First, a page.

On 12 April 1986, Mahmoud Mahmoud Atta (also known as Mahmoud Abad Ahmad), a 33-year-old Jordanian native, ambushed a passenger bus in the Israeli-occupied West Bank. Atta (working with an accomplice) stopped the bus with a firebomb, then opened fire on it with an Uzi, killing the driver and seriously wounding three passengers.
Atta was arrested in Venezuela a year later, but because Venezuela had no extradition treaty with Israel, Venezuelan officials deported him for immigration violations to his country of origin, the United States. (Atta was a naturalized U.S. citizen.) Atta was arrested by FBI agents upon arrival at Kennedy
International Airport and held in prison in the U.S. for more than three years before being extradited to Israel for trial in October 1990. His extradition was controversial because the nature of the extradition treaty in effect required that the accused's offense must be of a "non-political nature," and Atta maintained that he had committed political rather than criminal offenses. Nonetheless, the U.S. courts upheld Israel's extradition request on the grounds that Atta had attacked civilian rather than military targets and had therefore committed regular criminal acts, not political acts aimed at the overthrow of a government. In October 1991, an Israeli court found Atta guilty and sentenced him to life imprisonment.
Fast forward ten years. As the U.S. tried to piece together the terrorist plot that resulted in four hijacked airliners and the destruction of both World Trade Center towers, they discovered that the mastermind was apparently one Mohamad Atta, who had entered into the U.S. unnoticed and spent well over a year there receiving training at more than one American flight school. Newspapers (both domestic and foreign) begin to criticize U.S. intelligence and law enforcement agencies for allowing a known terrorist to slip into the country so easily:
[The Australian, 2001]
Much was made about Osama bin Laden's network and how difficult these people are to find. Yet Mohammed Atta, who piloted one of the planes that crashed into the World Trade Centre, was a prime suspect in the 1986 terrorist bombing of a bus in Israel. How does someone like that — none of the hijackers used aliases — get into the US?
[San Francisco Chronicle, 2001]
According to a number of published reports, though most chillingly detailed in the Los Angeles Times, at least one of the suicidal hijackers, Mohamed Atta, managed to travel in and out of the United States on an expired visa. This despite the fact that Atta was on the government's watch list of suspected terrorists and had been since 1986 when he was implicated in a bus bombing attack in Israel.
[Boston Globe, 2001]
At least one of the Boston hijackers, Mohamed Atta, was able to enter the United States despite having been implicated in a 1986 bus bombing in Israel, according to federal sources. In interviews with the Globe yesterday, flight instructors in Florida said that it was common for students with Saudi affiliations to enter the United States with only cursory background checks, and sometimes none.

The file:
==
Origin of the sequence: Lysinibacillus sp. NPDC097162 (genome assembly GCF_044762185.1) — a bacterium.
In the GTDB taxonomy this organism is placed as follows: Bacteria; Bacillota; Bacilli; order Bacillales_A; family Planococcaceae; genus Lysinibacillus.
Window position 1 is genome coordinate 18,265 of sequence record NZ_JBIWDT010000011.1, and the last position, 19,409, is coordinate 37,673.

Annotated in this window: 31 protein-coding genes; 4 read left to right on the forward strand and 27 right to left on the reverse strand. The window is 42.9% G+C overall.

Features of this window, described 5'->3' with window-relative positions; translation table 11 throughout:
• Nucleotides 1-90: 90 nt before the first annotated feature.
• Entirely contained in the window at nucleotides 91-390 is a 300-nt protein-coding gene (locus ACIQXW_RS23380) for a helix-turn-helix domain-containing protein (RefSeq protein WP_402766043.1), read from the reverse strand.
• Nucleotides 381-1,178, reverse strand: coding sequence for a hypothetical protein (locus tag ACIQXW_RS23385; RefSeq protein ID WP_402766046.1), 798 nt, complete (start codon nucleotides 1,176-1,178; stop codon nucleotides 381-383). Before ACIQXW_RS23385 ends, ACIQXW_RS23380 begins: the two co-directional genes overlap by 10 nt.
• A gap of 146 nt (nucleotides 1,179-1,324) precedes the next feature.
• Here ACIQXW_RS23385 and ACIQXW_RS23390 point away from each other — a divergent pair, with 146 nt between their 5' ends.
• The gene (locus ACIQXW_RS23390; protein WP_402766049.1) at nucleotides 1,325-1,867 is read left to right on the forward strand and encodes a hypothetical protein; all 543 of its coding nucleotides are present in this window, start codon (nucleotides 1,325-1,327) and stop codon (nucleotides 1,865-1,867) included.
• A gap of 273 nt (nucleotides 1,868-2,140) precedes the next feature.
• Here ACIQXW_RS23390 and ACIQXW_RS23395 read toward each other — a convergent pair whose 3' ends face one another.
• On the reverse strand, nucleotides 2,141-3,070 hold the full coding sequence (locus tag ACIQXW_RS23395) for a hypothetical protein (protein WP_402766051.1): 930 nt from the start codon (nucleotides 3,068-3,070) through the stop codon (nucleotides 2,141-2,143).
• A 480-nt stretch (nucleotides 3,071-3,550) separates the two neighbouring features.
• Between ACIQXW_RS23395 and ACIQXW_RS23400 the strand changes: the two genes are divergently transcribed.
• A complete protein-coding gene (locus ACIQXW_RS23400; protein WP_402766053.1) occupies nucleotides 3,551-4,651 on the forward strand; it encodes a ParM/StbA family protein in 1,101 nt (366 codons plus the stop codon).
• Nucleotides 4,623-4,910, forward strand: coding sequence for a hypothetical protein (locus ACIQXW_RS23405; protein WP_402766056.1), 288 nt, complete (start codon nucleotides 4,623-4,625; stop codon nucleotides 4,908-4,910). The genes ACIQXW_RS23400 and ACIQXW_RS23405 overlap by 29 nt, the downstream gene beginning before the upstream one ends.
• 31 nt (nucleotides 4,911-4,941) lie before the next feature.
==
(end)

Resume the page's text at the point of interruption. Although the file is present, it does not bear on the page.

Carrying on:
Finally the Boston Globe, at least, caught onto the error and realized that the bus bomber and the hijacker were two different people with the same name:
Last week, many news organizations, including The Boston Globe, reported that US authorities believed Atta had attacked a commercial bus in Israel in 1986. But Second Circuit US Court of Appeals records show that was a case of mistaken identity. Another man, a naturalized US citizen who used the alias of Mahmoud Atta, was arrested in that attack.
Clearly, the message quoted at the head of this article was wrong in its facts. The Atta who attacked a bus was arrested by the FBI and extradited to Israel, not "captured by Israelis," and his extradition didn't take place until two years after Reagan left office. In fact, the Oslo Agreement itself wasn't signed until nearly five years after Reagan left office. All of this makes it rather difficult to support the claim that Atta was released under the terms of the Oslo Agreement at the insistence of "President Ronald Reagan and Secretary of State George Schultz" (which explains why this information "was missing from later reports").
What puzzled us was why newspapers, much less "US authorities," should have been confused as to whether the two Attas were the same man (especially since one was fourteen years older than the other) or described Atta as someone "suspected of" or "implicated in" a bus attack for which he had already been convicted and sentenced to life imprisonment ten years earlier. (According to The Jerusalem Post, Atta the bus bomber "was eventually freed after the Supreme Court ruled there were faults in the extradition process," but the article did not state when this reversal occurred. Newspaper accounts as late as 1993 still described Atta as "serving a life sentence in an Israeli prison.") What we had here appeared to be a case of mistaken identity; the mystery we couldn't solve was why the mistake was made in the first place.
In mid-2002 the "We freed Atta" claim was twinned in e-mail with another popular Internet canard, the "Oliver North warned us about Osama" falsity. North did speak up about a terrorist during the Iran-Contra hearings, but it was Abu Nidal he mentioned, not Osama bin Laden.
Last updated: 7 March 2008